Scott Leysath: Well, we have a late season hunt here for the specks, for the white frogs. which we're really fortunate in Northern California that we're really, really long on speckled bellies, which is not a bad place to be. They are, in my opinion, they're by far the better eating goose. I think most people would say speck, canadas, and then snow geese. And I tell you, the people that talk smack about snow geese I don't know what they're doing with their snow geese, whether they're even eating them or not. I'll take a snow goose over a Canada goose most of the time, especially a big Canada goose. You know, when you're slicing into a honker, into a raw honker breast, it's tough. I mean, you can feel it. You're applying a fair amount of pressure just to get through that thing. And so, you know, the bigger ones are a little, you wanna do something with the, if you're gonna cook it medium rare, I like to tenderize a little bit. I'll take that breast out and I'll either use a mallet or a jacquard, which I don't know if we've talked about before. The jacquard, they're tenderizers. It's spelled J-A-C-C-A-R-D, and it's got these surgical steel flat blades on the spring-loaded deal, and you just push it into that into that goose breast and it doesn't turn it into hamburger. It just cuts through the connective tissue, makes it more tender, and that helps the bigger ones. The snow geese, I want people to give snow goose another try. You've got the late season snow geese where you've got People are putting them into ditches. They're taking them to landfills. That's not what we should be doing with these things. If nothing else, breast them out, grind them up, make summer sausage out of them, make chorizo with them. But it's disrespectful to do what a lot of people do. I mean, it's wanton waste. It's illegal. I was going to say, it's illegal. Don't do it. Yeah, don't do that. Don't do it. But I want you to give those snow geese another try. And I'm with you on the San Diego cranes. What's not to like about cranes, right?

Chris Jennings: That's why they refer to them as the ribeye in the sky. But when I say that, the ribeye in the sky, you know, just like California, where I hunt in Arkansas, we are blessed with an abundance of white-fronted geese. And our area where we hunt, we have a ton of them. And so we end up harvesting quite a few. But that is one of the birds that we have a hard time keeping around, you know, like there's nothing ever in the freezer because we eat. I mean, almost every meal, you know, we start off with a, you know, a white front of breast kind of appetizer where we got into doing this recipe where, and you might, it's probably a spinoff of one of yours that I pulled off a marinade, but it's, you know, soy sauce, brown sugar, heavy garlic, and a little bit of ginger. And basically, we'll breast that bird out, throw it in those bags while we're unloading gear, putting stuff up. It might marinate for an hour. Now, if you leave it in longer, it just becomes meat candy. But, you know, at an hour, hour and a half, maybe two hours, you pull that thing out and you throw that on a hot grill. and get that thing to medium rare, pull it off. And I have buddies that come from all over the country to stay at our house and hunt and we hang out. And almost every year, the biggest surprise for people is like, you just cut that breast out and just threw it right on the grill like it's a piece of prime rib. I'm like, yeah. You know, absolutely. You know, and they're like, this is fantastic. I need that marinade. And then they realize how easy it is and people are just blown away by it. Do you, do you have people where, do you use something like either a Sandhill or a, you know, Speck as a bird to introduce to people? Is that, you know, have you done that before?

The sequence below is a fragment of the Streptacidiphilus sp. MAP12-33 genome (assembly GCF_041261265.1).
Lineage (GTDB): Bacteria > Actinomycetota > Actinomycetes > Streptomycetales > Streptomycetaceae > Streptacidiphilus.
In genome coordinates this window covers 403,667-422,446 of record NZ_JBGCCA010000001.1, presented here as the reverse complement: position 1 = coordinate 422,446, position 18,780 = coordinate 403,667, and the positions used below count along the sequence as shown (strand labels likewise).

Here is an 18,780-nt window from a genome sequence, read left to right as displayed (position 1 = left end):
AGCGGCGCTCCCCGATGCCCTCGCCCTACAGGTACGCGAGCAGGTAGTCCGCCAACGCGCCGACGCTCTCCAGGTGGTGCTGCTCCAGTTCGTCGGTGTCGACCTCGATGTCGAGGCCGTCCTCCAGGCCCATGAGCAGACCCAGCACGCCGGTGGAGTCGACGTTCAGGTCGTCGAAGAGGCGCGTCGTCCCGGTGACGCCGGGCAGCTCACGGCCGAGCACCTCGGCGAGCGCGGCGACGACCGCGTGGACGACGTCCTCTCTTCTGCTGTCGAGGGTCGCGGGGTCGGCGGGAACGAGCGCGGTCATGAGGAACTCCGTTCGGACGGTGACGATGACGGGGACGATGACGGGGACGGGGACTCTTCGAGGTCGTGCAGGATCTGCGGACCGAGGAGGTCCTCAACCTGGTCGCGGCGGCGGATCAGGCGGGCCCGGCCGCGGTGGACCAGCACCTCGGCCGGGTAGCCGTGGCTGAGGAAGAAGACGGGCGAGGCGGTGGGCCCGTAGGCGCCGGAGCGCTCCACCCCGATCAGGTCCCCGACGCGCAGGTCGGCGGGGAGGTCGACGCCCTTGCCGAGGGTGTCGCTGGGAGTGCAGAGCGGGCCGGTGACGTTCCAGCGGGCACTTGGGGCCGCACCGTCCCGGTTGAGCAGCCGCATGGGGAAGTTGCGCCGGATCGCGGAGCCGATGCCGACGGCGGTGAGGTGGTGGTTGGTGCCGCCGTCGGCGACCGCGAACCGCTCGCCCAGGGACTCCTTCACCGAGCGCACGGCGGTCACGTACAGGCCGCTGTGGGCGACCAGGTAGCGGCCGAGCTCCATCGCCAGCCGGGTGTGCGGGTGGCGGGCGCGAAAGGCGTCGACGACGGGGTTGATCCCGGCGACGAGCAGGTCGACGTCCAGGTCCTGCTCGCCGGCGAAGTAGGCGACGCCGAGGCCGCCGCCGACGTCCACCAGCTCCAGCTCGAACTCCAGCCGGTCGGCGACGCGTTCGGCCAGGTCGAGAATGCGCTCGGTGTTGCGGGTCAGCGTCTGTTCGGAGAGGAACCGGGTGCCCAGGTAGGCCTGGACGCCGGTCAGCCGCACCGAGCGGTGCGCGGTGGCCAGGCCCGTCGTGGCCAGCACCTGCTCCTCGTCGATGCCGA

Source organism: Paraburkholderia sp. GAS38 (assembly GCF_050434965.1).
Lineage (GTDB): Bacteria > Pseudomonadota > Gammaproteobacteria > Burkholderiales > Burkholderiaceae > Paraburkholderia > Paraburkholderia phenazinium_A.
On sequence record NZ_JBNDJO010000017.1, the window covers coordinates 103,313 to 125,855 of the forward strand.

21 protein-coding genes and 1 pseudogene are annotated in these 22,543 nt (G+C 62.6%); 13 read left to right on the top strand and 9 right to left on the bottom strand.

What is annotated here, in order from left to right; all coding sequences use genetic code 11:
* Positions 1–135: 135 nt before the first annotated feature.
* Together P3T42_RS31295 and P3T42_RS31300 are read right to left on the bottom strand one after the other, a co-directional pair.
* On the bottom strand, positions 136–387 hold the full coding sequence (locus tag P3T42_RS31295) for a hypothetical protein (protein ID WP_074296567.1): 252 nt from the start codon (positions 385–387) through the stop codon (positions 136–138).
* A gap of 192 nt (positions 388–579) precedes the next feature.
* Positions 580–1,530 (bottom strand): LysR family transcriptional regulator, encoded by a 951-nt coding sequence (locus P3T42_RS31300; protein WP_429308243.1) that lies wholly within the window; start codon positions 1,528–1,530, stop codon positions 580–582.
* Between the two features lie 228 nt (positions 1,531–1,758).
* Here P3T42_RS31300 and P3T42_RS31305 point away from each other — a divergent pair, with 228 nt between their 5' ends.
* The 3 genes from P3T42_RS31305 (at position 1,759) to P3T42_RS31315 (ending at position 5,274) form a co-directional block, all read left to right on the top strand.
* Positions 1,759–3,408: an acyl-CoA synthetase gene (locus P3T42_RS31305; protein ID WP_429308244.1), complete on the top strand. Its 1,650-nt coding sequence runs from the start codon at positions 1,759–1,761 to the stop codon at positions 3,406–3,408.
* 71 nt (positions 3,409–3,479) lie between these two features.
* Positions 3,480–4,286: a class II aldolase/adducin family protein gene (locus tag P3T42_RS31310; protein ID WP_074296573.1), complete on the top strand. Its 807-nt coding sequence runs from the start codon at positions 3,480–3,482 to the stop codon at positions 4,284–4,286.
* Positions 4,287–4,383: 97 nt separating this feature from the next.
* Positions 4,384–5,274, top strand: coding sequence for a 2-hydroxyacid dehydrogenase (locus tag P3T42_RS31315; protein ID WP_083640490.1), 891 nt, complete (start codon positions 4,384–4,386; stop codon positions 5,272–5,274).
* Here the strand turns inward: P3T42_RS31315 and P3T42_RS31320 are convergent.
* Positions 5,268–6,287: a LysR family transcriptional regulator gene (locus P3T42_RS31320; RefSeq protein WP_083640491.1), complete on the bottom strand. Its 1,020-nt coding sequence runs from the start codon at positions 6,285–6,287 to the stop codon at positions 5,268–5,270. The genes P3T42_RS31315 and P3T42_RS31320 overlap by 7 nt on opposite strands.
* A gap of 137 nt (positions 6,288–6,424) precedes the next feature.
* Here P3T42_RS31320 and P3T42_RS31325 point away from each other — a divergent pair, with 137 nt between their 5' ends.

Scott Leysath: Absolutely, and I'll tell you, I think it was last year I wrote one of my columns was on specs, and I had a real hard time finding a spec or two to use for the recipes, because just like your guys, there aren't any. As many as we have, We eat them. You know, meat doesn't get better in the freezer, and so you want to eat it as… I like to eat it as soon as I can. But, you know, I do exactly the same thing, and that same marinade you're talking about works well with any duck or goose or deer or possum.

Chris Jennings: Yeah, I actually learned that from a buddy, I think. He did dove breasts. He had a bunch of doves. And he marinated them in there, and then we just kind of tossed these little bitty, he called them like meat candy. And I'm like, what are you talking about? And he would just throw them on the hot grill, turn them over real quick. I mean, they weren't on the grill for a minute. And he pulled them off and threw them in a big bowl, and we're all standing around eating. And it was doves. So the morsel's about the size of a quarter. And everyone there was just like, oh my gosh, like this is unbelievable. So, yeah, that's a good one to use for duck or geese.